“Do you always sail alone this late at night?” Seguin prompted.

I hugged my knees to my chest.  “No.”

“So why tonight?”

I explained how I’d sailed into the wind to keep from interfering with the club races.  By the time they’d run the last course, it was dark.  That’s when I’d discovered my running lights weren’t working.

“Why didn’t you use your radio?  Call for help?”

“Play helpless female, you mean,” I paused and tried again.  “The weather was calm.  I was close to the Somerset.  Seemed logical to me.”

Seguin gave me the look, the one guys use when they think a woman has acted in a rash or irresponsible manner.  As if he would have called for help.  An uniformed policeman stood on the dock.  Seguin beckoned him over.  “Know anything about boats?”

The man shrugged.  “Some.”

“The Indigo Blue.  She’s moored at the next dock.  Go over and check her wiring,” Seguin paused to stare at me, “specifically her running lights.”

“Wait!” I called.

Mike Seguin halted the constable with an upraised hand.  If he thought I was about to confess, he was badly mistaken.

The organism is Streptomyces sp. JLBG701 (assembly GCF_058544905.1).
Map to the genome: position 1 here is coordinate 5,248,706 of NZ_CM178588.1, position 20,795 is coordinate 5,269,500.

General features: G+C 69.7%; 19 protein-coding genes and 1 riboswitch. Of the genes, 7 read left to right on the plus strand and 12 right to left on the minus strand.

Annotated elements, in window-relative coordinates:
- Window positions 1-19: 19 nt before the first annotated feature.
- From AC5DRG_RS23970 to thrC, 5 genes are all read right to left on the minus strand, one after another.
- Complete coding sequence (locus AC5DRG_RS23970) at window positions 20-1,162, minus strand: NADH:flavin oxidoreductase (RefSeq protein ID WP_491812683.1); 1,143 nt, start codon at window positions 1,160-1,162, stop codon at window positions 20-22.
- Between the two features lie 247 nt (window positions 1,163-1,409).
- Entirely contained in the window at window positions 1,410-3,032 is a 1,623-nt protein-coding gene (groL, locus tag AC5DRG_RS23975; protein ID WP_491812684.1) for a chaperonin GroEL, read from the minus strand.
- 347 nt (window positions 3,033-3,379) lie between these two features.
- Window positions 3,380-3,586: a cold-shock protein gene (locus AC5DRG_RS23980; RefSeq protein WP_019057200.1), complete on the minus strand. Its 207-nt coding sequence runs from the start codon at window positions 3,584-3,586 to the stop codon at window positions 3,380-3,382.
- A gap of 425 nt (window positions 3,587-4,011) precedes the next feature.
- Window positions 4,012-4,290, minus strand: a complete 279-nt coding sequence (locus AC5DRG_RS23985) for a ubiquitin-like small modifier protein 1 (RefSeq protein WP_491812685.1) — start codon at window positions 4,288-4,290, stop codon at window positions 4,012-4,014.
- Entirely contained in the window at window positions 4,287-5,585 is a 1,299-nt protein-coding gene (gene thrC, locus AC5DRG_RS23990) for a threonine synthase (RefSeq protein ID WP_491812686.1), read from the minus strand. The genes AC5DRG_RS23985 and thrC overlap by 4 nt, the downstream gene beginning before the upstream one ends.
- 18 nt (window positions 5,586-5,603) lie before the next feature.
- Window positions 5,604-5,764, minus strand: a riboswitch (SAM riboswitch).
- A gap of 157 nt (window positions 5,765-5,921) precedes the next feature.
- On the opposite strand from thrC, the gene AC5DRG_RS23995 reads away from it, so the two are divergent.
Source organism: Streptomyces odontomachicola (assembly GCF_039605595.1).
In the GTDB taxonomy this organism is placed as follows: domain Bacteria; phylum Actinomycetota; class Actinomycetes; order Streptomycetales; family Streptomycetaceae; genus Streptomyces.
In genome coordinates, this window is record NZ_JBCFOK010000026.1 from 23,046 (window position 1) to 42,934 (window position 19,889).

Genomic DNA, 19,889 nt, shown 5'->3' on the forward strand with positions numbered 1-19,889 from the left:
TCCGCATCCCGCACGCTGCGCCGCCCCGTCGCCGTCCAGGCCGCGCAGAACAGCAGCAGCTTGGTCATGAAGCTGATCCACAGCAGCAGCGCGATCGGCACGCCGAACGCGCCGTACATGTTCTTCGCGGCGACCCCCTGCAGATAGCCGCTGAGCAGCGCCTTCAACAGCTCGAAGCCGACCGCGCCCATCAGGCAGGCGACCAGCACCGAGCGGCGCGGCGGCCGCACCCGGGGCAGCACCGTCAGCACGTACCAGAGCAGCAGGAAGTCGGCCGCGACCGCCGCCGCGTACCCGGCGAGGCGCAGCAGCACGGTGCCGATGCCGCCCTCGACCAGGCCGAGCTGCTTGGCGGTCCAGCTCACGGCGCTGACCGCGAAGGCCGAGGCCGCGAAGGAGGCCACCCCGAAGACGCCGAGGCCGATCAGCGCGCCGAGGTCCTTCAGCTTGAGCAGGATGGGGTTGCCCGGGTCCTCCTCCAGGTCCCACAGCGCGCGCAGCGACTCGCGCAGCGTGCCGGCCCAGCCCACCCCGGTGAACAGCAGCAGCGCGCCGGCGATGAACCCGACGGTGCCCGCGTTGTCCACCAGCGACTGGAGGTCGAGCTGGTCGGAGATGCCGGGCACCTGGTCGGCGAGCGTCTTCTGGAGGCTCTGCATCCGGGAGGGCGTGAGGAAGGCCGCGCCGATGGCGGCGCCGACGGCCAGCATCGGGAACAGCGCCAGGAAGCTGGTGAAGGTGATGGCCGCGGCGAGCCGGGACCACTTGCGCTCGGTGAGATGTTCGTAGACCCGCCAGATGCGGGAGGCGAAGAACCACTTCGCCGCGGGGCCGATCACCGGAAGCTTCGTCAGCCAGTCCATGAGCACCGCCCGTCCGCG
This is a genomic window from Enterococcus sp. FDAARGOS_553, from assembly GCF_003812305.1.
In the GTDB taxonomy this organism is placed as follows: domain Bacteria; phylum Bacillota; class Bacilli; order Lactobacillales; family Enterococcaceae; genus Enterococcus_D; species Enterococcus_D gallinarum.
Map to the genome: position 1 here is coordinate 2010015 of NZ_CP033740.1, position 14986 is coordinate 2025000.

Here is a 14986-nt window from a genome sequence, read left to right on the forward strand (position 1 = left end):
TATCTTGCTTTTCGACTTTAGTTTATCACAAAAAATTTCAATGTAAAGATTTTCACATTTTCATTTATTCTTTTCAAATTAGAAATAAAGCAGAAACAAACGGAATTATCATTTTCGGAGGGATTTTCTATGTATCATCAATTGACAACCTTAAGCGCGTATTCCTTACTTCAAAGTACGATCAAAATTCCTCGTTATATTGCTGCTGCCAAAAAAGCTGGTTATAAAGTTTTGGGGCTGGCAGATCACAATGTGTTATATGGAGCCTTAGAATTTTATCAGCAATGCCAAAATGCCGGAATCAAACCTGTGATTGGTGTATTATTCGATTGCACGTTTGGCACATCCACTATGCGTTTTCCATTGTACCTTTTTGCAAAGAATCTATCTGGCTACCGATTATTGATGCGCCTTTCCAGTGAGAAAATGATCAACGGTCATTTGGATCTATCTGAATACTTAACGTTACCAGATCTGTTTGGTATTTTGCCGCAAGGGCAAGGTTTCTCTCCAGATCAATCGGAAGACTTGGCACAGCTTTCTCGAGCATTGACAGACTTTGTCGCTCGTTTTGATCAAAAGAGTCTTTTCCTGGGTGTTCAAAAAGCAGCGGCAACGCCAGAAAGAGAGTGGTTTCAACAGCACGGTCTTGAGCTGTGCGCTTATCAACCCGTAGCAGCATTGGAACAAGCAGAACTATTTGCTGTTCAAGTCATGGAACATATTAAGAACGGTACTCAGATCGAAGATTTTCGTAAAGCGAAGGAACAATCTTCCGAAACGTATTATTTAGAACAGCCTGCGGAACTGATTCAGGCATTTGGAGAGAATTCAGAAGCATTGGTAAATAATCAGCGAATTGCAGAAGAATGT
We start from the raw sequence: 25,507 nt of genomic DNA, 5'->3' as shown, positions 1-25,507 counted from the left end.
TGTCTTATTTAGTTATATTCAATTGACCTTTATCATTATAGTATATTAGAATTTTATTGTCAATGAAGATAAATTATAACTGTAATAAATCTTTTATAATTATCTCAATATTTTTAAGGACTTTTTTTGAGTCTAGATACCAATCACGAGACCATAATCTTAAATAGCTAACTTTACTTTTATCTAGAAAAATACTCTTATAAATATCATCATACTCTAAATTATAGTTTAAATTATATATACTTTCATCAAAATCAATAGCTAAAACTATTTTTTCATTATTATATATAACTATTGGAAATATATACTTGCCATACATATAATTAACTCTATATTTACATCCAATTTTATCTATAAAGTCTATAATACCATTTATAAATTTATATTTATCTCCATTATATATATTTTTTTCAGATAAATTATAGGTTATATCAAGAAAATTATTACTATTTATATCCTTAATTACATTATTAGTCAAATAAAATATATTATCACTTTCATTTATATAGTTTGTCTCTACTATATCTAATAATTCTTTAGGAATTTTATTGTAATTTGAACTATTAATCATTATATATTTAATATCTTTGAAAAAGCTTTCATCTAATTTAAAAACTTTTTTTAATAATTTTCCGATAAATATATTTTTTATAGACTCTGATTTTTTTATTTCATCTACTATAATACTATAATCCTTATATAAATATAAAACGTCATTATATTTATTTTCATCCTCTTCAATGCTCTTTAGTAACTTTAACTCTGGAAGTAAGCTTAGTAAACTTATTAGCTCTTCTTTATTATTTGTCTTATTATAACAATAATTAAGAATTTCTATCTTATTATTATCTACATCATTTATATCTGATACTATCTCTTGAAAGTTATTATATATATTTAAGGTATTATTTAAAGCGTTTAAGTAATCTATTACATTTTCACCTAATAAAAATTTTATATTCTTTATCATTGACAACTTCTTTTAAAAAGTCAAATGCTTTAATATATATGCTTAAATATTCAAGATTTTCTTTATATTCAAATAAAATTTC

“You’d better take these.”  I tossed the keys to the uniformed officer, then turned back to Seguin.  “Just to show you how cooperative I can be.  Because without a warrant, you have no business searching my boat.”

Seguin took a pack of gum from his pocket and offered me a piece.

I’d seen enough good cop, bad cop routines in on television to know the drill, but I took it anyway.  My mouth was sour.  He waited until I’d had a few good chews before asking his next question.

“And the boat was unlocked when you came aboard?”

I nodded.

“Didn’t you think that was a bit strange?”